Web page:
Krishna’s Game of War
Lesser known among the many Mahabharata stories, this short South Indian tale is also a unique Krishna story, featuring an Udipi king and Krishna’s penchant for peanuts during the Kurukshetra war.
Questioner: Sadhguru, it is said that Sage Vyasa wrote Mahabharata even before it happened, and only then did all these events occur. It is also said that someone told Kamsa that Krishna would come and kill him. How can people know things before they actually happen?
Sadhguru: That’s called a prophecy. Are some parts of our lives predetermined, and if it is so, what is the point of all this striving? I have to tell you a story from the Mahabharata. During the Kurukshetra war, which was described as the Dharma Yuddha, the mother of all battles, no one could remain neutral. You had to be either on the Kaurava side or the Pandava side. Hundreds of kings started aligning themselves on either side. Since Jarasandha of Magadha, who used to be a major force, was dead, his grandsons had split up. Most of the Magadhas joined the Kaurava side; a few of them joined the Pandava side. Almost the whole of Arya Varta took sides. Only one chose to remain neutral – the king of Udupi.
This Udupi king said to Krishna, “Everyone is going to fight. Those who fight a battle have to eat. I will be the caterer for the Kurukshetra war.” You know, the Udupi cuisine is quite popular. Even today, a lot of the Udupi people are caterers. Krishna said, “Fine. Someone has to cook and serve, so you do it.” The Udupi king was serving food for both sides.
The battle lasted for 18 days. Every day, thousands of people died. It was a challenge to manage the catering. If you keep cooking for the same number of people, a lot of food would go waste. If you cook less and the soldiers do not have enough food, it will not be good either. But the Udupi king served well. Amazingly, every day when he cooked, the food was enough for all the soldiers, and no food was wasted. People were amazed how he managed to cook the exact amount of food, because no one knew how many people died on each day. By the time they took accounts, it would have been too late. Definitely, the caterer did not know how many people died on that day, but every day, he cooked exactly the amount of food that was necessary for the remaining soldiers.
When someone asked the Udupi king how he managed this, he said, “Every day in the night, Krishna likes to eat boiled peanuts. I peel them and keep them in a bowl. He eats just a few peanuts, and after he is done, I count to see how many he has eaten. If he has eaten 10 peanuts, I know tomorrow 10,000 will die, so I cook tomorrow’s food for 10,000 people less. Every day, I count these peanuts and cook accordingly, so it turns out right.”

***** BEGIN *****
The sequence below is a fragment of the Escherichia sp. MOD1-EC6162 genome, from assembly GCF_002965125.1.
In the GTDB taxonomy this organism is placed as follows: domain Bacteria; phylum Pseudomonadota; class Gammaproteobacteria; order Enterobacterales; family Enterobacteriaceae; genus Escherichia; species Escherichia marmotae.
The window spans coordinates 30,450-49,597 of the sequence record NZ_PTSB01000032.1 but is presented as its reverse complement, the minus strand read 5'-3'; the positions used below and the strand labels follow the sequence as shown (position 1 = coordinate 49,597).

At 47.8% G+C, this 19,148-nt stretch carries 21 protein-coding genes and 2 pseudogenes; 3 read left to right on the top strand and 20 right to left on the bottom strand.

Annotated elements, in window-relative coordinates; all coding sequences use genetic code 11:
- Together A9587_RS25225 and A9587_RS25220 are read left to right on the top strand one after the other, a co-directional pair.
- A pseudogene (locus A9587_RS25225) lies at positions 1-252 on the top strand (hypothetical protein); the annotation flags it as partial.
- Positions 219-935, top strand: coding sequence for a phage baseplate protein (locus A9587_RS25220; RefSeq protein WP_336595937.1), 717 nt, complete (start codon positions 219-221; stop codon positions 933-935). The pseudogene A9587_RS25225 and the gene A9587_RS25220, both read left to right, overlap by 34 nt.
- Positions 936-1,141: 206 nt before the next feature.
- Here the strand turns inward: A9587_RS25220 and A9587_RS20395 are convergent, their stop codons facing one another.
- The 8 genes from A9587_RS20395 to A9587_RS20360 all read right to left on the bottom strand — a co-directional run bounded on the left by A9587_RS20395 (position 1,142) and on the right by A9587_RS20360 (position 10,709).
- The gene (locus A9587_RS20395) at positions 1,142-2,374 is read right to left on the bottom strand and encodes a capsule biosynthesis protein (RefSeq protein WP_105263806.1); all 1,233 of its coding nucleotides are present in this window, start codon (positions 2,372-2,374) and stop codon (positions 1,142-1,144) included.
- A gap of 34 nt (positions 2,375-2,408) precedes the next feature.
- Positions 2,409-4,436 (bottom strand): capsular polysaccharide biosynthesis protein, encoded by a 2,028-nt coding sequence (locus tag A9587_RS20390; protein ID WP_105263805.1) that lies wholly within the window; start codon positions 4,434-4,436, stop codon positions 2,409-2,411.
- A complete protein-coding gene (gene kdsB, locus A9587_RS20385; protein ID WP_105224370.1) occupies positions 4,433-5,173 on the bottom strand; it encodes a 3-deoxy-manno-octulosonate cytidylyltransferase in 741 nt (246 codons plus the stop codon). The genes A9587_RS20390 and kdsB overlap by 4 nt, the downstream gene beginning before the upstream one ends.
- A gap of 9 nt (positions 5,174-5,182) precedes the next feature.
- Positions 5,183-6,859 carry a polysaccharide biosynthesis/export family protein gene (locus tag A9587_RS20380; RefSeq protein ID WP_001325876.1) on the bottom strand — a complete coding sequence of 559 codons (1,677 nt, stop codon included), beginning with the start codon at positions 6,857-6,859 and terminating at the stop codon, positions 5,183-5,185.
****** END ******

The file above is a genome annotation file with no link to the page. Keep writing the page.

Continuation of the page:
Life happens on many levels. There is a poem in Eternal Echoes about knowing the beginning and the end – it is called “Pranam.”
My awareness knows yesterdays and tomorrows,
my love’s domain is only today
Knowing the beginning and the end,
still have to play the game in the middle
The joy of love was coupled
with life-taking venom,
the wondrous grace of the Guru
with heart-breaking sadhana
The fire of enlightenment
with ridicule and failure
the blissfulness of the being,
the rapture of fulfillment, enjoined
with the pain of the body
Is this a joke
Is this Shiva’s will
Is he compassion
O’ Shambho! Let me tell one and all:
I do not want it any other way,
I do not want it any other way!
In this story, Krishna’s predicament is the same – “Knowing the beginning and the end, still have to play the game in the middle.” People always want to know their future. The reason why you should not know your future is, if I tell you what will happen tomorrow, you will not participate in today. If I tell you that you are going to die tomorrow, you will say, “If I am anyway going to die, why should I meditate? Why should I go to work?” This is the state of mind you are in. Krishna is not like that – he knows tomorrow, but still, he totally participates in today.
Knowing the beginning and the end, you still have to play the game in the middle. Otherwise, there is no game, because the game is only in the moment. Now you may ask, “Knowing tomorrow, you are still making us play today?” You must play today – even if you know tomorrow. Or you must withdraw from all play, but you are not capable of that. Anyway you play – so better play well. You anyway have to perform action – why do it half-heartedly? Better to do it well.
Editor's Note: Watch the Leela series, where Sadhguru explores the life and path of Krishna.
Image courtesy: Fight between Bishma and Arjuna from Wikipedia